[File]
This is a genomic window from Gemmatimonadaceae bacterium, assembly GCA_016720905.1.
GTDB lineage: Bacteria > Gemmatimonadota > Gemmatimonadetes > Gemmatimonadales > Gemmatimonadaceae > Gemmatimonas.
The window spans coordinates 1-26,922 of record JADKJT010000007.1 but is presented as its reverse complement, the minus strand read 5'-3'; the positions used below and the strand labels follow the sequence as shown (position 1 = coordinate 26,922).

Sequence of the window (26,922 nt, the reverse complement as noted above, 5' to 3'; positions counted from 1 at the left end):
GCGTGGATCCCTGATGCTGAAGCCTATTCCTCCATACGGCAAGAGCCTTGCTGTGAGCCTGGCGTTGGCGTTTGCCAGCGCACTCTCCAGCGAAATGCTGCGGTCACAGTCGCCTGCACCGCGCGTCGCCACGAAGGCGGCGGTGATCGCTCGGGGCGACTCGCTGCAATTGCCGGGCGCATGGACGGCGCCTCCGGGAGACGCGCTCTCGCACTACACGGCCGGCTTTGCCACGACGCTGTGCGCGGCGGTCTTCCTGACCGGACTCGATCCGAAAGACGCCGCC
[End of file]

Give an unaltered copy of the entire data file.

This is a genomic window from Gemmatimonadaceae bacterium, assembly GCA_016720905.1.
GTDB lineage: Bacteria > Gemmatimonadota > Gemmatimonadetes > Gemmatimonadales > Gemmatimonadaceae > Gemmatimonas.
The window spans coordinates 1-26,922 of record JADKJT010000007.1 but is presented as its reverse complement, the minus strand read 5'-3'; the positions used below and the strand labels follow the sequence as shown (position 1 = coordinate 26,922).

Sequence of the window (26,922 nt, the reverse complement as noted above, 5' to 3'; positions counted from 1 at the left end):
GCGTGGATCCCTGATGCTGAAGCCTATTCCTCCATACGGCAAGAGCCTTGCTGTGAGCCTGGCGTTGGCGTTTGCCAGCGCACTCTCCAGCGAAATGCTGCGGTCACAGTCGCCTGCACCGCGCGTCGCCACGAAGGCGGCGGTGATCGCTCGGGGCGACTCGCTGCAATTGCCGGGCGCATGGACGGCGCCTCCGGGAGACGCGCTCTCGCACTACACGGCCGGCTTTGCCACGACGCTGTGCGCGGCGGTCTTCCTGACCGGACTCGATCCGAAAGACGCCGCC